An excerpt from the Print-on-Demand Guide, by Lauri Aesoph
Print-on-demand options for open textbooks and other OER have been available as part of various collections and repositories for several years. Providing this same service at a student’s college or university offers two advantages over a service that is far away: it’s faster and cheaper. Martin Warkentin, Copyright Librarian at the University of the Fraser Valley, points out that savings include more than time and money.
“From a sustainability perspective,” says Martin, “it makes sense for printing to occur locally with minimal transportation requirements … (and to avoid) unnecessary generation of more packaging and fuel consumption.”
It’s faster because the purchaser doesn’t need to wait for an off-campus service to process the order, then print, bind, and ship the book. It has been observed, for example, that B.C. students and faculty ordering from the B.C. Open Textbook Collection store receive shipments sooner than customers in eastern Canada and across the border in the United States.
A campus-based print-on-demand service is cheaper because shipping is not part of the cost. Of course, the pricing structure for printed open textbooks and educational resources varies between institutions. A common topic among individuals interested in print on demand for OER is how to offer students an affordable printed alternative to traditional commercial textbooks.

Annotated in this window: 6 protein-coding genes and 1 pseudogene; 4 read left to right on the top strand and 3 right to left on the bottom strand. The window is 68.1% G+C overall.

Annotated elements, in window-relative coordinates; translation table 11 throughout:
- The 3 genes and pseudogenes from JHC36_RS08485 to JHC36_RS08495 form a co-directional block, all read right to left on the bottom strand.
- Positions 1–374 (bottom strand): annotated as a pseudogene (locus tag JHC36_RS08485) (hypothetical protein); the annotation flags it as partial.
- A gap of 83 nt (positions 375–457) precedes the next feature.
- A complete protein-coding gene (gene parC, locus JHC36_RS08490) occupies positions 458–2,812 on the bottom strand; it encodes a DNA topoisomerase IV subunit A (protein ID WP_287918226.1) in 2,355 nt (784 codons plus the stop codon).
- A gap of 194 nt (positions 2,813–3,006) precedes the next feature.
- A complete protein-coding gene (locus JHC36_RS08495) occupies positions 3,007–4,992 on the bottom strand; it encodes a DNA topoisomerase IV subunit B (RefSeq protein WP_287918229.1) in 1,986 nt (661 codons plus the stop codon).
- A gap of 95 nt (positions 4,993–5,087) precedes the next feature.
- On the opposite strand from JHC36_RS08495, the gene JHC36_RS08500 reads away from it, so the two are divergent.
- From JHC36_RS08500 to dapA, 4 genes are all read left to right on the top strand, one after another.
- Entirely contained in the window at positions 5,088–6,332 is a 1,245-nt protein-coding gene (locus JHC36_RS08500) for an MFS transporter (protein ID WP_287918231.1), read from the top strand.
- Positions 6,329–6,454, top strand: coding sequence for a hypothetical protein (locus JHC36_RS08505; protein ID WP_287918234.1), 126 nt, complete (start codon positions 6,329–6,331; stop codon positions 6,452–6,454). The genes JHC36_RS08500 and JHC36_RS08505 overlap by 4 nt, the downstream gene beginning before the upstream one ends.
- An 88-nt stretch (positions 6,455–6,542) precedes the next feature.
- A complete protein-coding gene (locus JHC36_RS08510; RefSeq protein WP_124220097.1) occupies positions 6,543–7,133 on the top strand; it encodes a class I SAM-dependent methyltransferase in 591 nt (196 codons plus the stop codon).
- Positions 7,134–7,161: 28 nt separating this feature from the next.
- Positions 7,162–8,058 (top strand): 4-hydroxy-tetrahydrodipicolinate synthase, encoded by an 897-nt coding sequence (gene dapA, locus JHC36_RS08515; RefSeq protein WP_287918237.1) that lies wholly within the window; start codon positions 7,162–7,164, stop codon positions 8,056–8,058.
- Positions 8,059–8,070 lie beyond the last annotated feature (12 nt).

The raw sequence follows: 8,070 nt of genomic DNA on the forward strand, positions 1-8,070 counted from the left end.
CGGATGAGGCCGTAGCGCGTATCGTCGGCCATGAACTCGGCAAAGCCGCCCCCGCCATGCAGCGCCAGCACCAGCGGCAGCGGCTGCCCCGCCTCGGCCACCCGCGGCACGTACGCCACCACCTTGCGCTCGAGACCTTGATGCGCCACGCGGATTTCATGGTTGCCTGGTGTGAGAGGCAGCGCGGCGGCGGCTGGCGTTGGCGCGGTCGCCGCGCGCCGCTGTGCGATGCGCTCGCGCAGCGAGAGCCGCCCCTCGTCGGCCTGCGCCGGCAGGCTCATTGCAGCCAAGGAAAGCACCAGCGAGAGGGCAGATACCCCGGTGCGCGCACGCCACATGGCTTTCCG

Jason Wallace, Purchasing Manager for Print and Retail Services at North Island College, points out some of the problems observed on his campus among students seeking printed books.
“We have many students,” says Jason, “including remote students, with limited or no access to internet and electronic devices who find it unaffordable to photocopy materials through some place like Staples; others don’t even have access to a copy shop. Some people have trouble reading from screens. Some people don’t have a credit card to order a book online. So being able to go to their campus store and get what they need, often through funding — which they can’t use online — is not only convenient, but sometimes essential.”